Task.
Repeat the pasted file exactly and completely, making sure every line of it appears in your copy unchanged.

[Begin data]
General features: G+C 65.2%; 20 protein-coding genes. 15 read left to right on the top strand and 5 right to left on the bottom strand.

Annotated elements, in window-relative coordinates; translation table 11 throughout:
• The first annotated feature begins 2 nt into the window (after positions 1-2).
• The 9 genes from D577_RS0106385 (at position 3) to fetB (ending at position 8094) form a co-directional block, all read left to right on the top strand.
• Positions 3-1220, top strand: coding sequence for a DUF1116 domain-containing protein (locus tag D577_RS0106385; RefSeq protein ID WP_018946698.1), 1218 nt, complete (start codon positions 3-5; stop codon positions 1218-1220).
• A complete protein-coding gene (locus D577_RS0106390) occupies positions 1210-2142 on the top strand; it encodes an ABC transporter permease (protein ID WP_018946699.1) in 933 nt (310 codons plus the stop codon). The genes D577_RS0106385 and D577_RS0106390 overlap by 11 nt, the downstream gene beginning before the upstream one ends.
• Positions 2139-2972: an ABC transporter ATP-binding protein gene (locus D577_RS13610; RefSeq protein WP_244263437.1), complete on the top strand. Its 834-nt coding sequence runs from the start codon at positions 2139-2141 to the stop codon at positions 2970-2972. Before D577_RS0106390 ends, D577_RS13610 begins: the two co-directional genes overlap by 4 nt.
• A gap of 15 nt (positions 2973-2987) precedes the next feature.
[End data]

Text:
General features: G+C 65.2%; 20 protein-coding genes. 15 read left to right on the top strand and 5 right to left on the bottom strand.

Annotated elements, in window-relative coordinates; translation table 11 throughout:
• The first annotated feature begins 2 nt into the window (after positions 1-2).
• The 9 genes from D577_RS0106385 (at position 3) to fetB (ending at position 8094) form a co-directional block, all read left to right on the top strand.
• Positions 3-1220, top strand: coding sequence for a DUF1116 domain-containing protein (locus tag D577_RS0106385; RefSeq protein ID WP_018946698.1), 1218 nt, complete (start codon positions 3-5; stop codon positions 1218-1220).
• A complete protein-coding gene (locus D577_RS0106390) occupies positions 1210-2142 on the top strand; it encodes an ABC transporter permease (protein ID WP_018946699.1) in 933 nt (310 codons plus the stop codon). The genes D577_RS0106385 and D577_RS0106390 overlap by 11 nt, the downstream gene beginning before the upstream one ends.
• Positions 2139-2972: an ABC transporter ATP-binding protein gene (locus D577_RS13610; RefSeq protein WP_244263437.1), complete on the top strand. Its 834-nt coding sequence runs from the start codon at positions 2139-2141 to the stop codon at positions 2970-2972. Before D577_RS0106390 ends, D577_RS13610 begins: the two co-directional genes overlap by 4 nt.
• A gap of 15 nt (positions 2973-2987) precedes the next feature.